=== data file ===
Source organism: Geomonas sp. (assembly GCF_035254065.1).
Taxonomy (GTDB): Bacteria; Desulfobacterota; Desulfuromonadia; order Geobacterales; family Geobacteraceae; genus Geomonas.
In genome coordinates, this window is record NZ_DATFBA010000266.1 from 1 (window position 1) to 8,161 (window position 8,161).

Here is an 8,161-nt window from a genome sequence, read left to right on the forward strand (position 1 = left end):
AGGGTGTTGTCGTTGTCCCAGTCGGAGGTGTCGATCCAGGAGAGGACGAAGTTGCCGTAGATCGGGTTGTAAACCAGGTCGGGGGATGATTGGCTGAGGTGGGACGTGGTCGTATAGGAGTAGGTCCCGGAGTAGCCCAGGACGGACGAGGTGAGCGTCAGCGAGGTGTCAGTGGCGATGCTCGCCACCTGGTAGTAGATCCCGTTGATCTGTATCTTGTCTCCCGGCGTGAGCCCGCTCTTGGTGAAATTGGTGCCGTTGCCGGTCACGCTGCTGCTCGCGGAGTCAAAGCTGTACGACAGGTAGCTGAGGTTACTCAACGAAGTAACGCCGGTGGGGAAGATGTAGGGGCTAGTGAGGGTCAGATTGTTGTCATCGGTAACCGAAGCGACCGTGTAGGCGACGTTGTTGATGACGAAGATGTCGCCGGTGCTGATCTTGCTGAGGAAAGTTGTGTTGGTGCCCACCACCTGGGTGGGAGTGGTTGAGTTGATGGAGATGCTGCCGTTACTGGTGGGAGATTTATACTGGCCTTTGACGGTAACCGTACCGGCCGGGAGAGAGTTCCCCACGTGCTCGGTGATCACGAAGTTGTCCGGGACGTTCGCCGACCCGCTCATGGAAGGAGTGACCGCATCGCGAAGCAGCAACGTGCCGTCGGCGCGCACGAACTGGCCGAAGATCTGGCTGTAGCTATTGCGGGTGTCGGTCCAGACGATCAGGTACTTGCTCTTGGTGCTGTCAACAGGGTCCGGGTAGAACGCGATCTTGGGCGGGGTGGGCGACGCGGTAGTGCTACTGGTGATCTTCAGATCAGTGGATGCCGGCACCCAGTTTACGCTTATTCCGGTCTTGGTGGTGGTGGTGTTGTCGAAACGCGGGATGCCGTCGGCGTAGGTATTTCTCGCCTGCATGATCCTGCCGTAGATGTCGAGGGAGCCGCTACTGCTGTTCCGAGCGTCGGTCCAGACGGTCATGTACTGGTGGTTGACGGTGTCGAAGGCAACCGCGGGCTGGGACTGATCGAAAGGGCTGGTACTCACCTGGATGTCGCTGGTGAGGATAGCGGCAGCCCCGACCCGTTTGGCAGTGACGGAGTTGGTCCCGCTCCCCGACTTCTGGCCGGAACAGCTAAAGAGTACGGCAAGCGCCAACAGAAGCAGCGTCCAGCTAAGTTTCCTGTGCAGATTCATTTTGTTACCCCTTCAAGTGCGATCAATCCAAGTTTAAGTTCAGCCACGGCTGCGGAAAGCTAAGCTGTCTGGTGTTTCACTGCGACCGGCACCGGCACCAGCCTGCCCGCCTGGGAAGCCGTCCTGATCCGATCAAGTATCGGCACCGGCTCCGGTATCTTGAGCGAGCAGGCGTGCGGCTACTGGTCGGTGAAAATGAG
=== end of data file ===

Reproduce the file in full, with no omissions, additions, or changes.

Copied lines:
Source organism: Geomonas sp. (assembly GCF_035254065.1).
Taxonomy (GTDB): Bacteria; Desulfobacterota; Desulfuromonadia; order Geobacterales; family Geobacteraceae; genus Geomonas.
In genome coordinates, this window is record NZ_DATFBA010000266.1 from 1 (window position 1) to 8,161 (window position 8,161).

Here is an 8,161-nt window from a genome sequence, read left to right on the forward strand (position 1 = left end):
AGGGTGTTGTCGTTGTCCCAGTCGGAGGTGTCGATCCAGGAGAGGACGAAGTTGCCGTAGATCGGGTTGTAAACCAGGTCGGGGGATGATTGGCTGAGGTGGGACGTGGTCGTATAGGAGTAGGTCCCGGAGTAGCCCAGGACGGACGAGGTGAGCGTCAGCGAGGTGTCAGTGGCGATGCTCGCCACCTGGTAGTAGATCCCGTTGATCTGTATCTTGTCTCCCGGCGTGAGCCCGCTCTTGGTGAAATTGGTGCCGTTGCCGGTCACGCTGCTGCTCGCGGAGTCAAAGCTGTACGACAGGTAGCTGAGGTTACTCAACGAAGTAACGCCGGTGGGGAAGATGTAGGGGCTAGTGAGGGTCAGATTGTTGTCATCGGTAACCGAAGCGACCGTGTAGGCGACGTTGTTGATGACGAAGATGTCGCCGGTGCTGATCTTGCTGAGGAAAGTTGTGTTGGTGCCCACCACCTGGGTGGGAGTGGTTGAGTTGATGGAGATGCTGCCGTTACTGGTGGGAGATTTATACTGGCCTTTGACGGTAACCGTACCGGCCGGGAGAGAGTTCCCCACGTGCTCGGTGATCACGAAGTTGTCCGGGACGTTCGCCGACCCGCTCATGGAAGGAGTGACCGCATCGCGAAGCAGCAACGTGCCGTCGGCGCGCACGAACTGGCCGAAGATCTGGCTGTAGCTATTGCGGGTGTCGGTCCAGACGATCAGGTACTTGCTCTTGGTGCTGTCAACAGGGTCCGGGTAGAACGCGATCTTGGGCGGGGTGGGCGACGCGGTAGTGCTACTGGTGATCTTCAGATCAGTGGATGCCGGCACCCAGTTTACGCTTATTCCGGTCTTGGTGGTGGTGGTGTTGTCGAAACGCGGGATGCCGTCGGCGTAGGTATTTCTCGCCTGCATGATCCTGCCGTAGATGTCGAGGGAGCCGCTACTGCTGTTCCGAGCGTCGGTCCAGACGGTCATGTACTGGTGGTTGACGGTGTCGAAGGCAACCGCGGGCTGGGACTGATCGAAAGGGCTGGTACTCACCTGGATGTCGCTGGTGAGGATAGCGGCAGCCCCGACCCGTTTGGCAGTGACGGAGTTGGTCCCGCTCCCCGACTTCTGGCCGGAACAGCTAAAGAGTACGGCAAGCGCCAACAGAAGCAGCGTCCAGCTAAGTTTCCTGTGCAGATTCATTTTGTTACCCCTTCAAGTGCGATCAATCCAAGTTTAAGTTCAGCCACGGCTGCGGAAAGCTAAGCTGTCTGGTGTTTCACTGCGACCGGCACCGGCACCAGCCTGCCCGCCTGGGAAGCCGTCCTGATCCGATCAAGTATCGGCACCGGCTCCGGTATCTTGAGCGAGCAGGCGTGCGGCTACTGGTCGGTGAAAATGAG